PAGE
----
22.2.14

IT TAKES A THEORY TO BEAT A THEORY.

The Old Farmers Almanac missed the DeKalb winter.
Winter will be slightly milder than normal, with near-normal precipitation and below-normal snowfall in most of the region. The coldest periods will be in mid- to late December, early and mid-January, and in early to mid-February. The snowiest periods will be in mid- and late December and in late January.
No.

The Climate Prediction Center missed it too.
“Not one of our better forecasts,” admits Mike Halpert, the Climate Prediction Center’s acting director. The center grades itself on what it calls the Heidke skill score, which ranges from 100 (perfection) to -50 (monkeys throwing darts would have done better). October’s forecast for the three-month period of November through January came in at -22. Truth be told, the September prediction for October-December was slightly worse, at -23. The main cause in both cases was the same: Underestimating the mammoth December cold wave, which brought snow to Dallas and chilled partiers in Times Square on New Year’s Eve.
The problem: three months is too long an interval for a weather forecast, but too short an interval for a climate forecast.
The limit on useful weather forecasts seems to be about one week. There are inaccuracies and missing information in the inputs, and the models are only approximations of the real physical processes. Hence, the whole process is error prone. At first these errors tend to be localized, which means the forecast for the short term (a few days) might be wrong in places, but is good enough in most of the region we’re interested in to be useful. But the longer we run the simulation for, the more these errors multiply, until they dominate the computation. At this point, running the simulation for longer is useless. 1-day forecasts are much more accurate than 3-day forecasts, which are better than 5-day forecasts, and beyond that it’s not much better than guessing.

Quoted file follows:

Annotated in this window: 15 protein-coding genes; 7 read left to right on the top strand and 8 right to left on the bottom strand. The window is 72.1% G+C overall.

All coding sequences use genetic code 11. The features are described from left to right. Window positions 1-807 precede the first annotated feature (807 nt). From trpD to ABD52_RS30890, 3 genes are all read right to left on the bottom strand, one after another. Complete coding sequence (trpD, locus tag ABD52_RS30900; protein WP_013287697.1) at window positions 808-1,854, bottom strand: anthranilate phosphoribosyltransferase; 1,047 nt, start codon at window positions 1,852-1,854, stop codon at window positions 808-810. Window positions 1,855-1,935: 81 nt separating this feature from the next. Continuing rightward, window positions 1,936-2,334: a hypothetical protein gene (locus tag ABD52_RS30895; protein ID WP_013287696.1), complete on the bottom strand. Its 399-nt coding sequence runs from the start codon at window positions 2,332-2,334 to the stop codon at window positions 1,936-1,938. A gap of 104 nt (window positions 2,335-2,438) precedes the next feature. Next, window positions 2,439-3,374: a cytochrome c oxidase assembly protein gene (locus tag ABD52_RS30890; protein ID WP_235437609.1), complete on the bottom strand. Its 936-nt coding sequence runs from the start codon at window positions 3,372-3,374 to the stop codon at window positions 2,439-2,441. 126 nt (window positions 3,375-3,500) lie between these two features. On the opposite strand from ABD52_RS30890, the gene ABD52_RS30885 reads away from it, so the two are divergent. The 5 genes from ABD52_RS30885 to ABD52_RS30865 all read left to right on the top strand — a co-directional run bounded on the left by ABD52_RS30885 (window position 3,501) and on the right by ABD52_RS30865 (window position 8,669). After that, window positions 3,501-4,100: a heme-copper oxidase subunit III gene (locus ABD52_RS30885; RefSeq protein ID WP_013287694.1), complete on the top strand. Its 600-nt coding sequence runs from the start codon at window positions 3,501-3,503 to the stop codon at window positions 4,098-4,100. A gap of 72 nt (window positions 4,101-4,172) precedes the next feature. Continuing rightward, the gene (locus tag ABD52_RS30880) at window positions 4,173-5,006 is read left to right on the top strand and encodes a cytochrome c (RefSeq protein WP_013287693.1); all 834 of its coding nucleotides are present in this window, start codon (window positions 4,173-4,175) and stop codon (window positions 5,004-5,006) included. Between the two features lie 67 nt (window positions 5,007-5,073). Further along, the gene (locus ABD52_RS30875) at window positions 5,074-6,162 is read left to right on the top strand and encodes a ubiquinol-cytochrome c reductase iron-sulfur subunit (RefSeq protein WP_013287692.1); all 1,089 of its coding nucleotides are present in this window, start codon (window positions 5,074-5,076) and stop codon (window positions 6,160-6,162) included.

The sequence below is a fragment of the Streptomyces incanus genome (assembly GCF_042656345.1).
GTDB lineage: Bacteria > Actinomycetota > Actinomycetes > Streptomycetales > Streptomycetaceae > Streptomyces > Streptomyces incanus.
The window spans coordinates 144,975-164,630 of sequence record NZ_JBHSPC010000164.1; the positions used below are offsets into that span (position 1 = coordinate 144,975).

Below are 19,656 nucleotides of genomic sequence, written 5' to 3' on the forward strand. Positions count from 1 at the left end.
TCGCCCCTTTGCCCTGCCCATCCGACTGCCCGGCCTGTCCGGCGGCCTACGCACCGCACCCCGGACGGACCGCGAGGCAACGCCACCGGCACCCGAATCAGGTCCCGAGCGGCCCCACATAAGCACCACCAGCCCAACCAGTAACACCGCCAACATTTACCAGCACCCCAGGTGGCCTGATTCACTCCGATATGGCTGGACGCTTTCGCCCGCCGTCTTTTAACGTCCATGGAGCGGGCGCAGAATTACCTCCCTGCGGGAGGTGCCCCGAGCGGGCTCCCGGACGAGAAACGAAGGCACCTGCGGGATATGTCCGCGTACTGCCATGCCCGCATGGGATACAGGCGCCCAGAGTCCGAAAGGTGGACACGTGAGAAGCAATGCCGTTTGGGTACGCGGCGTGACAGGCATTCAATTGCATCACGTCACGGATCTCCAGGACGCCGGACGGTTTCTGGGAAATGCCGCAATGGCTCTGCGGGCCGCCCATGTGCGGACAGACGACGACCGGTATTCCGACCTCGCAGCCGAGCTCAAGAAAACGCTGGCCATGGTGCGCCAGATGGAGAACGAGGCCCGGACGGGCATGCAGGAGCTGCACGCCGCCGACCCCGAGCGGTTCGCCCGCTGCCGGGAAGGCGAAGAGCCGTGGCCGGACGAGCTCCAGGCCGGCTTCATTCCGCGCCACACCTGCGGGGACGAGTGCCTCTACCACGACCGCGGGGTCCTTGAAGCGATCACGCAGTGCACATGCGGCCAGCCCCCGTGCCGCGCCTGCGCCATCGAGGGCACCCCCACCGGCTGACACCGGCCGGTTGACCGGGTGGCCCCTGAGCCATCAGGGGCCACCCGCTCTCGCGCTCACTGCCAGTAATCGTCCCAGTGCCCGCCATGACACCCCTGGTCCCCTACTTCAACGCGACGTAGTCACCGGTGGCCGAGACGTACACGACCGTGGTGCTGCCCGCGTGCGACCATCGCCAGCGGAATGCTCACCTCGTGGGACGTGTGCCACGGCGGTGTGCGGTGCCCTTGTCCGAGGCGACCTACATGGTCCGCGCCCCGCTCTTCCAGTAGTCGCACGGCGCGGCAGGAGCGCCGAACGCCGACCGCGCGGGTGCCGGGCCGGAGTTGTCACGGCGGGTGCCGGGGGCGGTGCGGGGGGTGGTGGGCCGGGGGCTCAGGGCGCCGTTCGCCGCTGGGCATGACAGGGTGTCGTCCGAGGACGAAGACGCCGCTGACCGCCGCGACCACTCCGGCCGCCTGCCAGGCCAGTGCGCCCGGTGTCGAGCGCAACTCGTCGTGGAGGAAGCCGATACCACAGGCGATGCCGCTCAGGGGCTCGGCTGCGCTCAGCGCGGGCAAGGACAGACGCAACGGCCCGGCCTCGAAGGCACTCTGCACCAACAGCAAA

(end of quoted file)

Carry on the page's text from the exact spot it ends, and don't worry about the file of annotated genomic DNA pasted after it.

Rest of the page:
Put simply:

wt = f(wt-1) + e,

where wt is the weather at observation t, f is the forecasting function, and e is the error, which may suffer from all the statistical contaminants.

Climate forecasts, on the other hand, are all about calibration of the model.
Climate science has the opposite problem. Using pretty much the same model as for numerical weather prediction, climate scientists will run the model for years, decades or even centuries of simulation time. After the first few days of simulation, the similarity to any actual weather conditions disappears. But over the long term, day-to-day and season-to-season variability in the weather is constrained by the overall climate. We sometimes describe climate as “average weather over a long period”, but in reality it is the other way round – the climate constrains what kinds of weather we get.

For understanding climate, we no longer need to worry about the initial values, we have to worry about the boundary values. These are the conditions that constraint the climate over the long term: the amount of energy received from the sun, the amount of energy radiated back into space from the earth, the amount of energy absorbed or emitted from oceans and land surfaces, and so on. If we get these boundary conditions right, we can simulate the earth’s climate for centuries, no matter what the initial conditions are. The weather itself is a chaotic system, but it operates within boundaries that keep the long term averages stable. Of course, a particularly weird choice of initial conditions will make the model behave strangely for a while, at the start of a simulation. But if the boundary conditions are right, eventually the simulation will settle down into a stable climate.
The researchers have ample opportunities to design boundary conditions and stability ranges consistent with their priors.